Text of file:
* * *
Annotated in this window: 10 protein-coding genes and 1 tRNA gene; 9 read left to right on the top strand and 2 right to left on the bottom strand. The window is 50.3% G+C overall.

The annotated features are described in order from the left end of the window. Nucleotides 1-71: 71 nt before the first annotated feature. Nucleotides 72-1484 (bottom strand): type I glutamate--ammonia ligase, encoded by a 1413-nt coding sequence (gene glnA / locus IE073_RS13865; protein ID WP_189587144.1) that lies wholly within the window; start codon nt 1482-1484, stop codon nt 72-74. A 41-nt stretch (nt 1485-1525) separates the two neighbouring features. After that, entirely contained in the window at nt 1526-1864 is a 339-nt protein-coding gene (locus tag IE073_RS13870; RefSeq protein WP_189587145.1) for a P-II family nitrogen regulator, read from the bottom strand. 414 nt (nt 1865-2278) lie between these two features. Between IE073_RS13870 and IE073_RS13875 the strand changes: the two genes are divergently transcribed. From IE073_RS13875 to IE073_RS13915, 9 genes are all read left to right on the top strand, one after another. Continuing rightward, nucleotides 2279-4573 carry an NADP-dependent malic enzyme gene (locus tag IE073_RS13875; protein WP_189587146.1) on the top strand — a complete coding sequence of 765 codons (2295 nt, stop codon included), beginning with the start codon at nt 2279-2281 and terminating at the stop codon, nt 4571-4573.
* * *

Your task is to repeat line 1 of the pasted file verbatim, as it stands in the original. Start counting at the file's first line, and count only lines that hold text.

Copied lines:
Annotated in this window: 10 protein-coding genes and 1 tRNA gene; 9 read left to right on the top strand and 2 right to left on the bottom strand. The window is 50.3% G+C overall.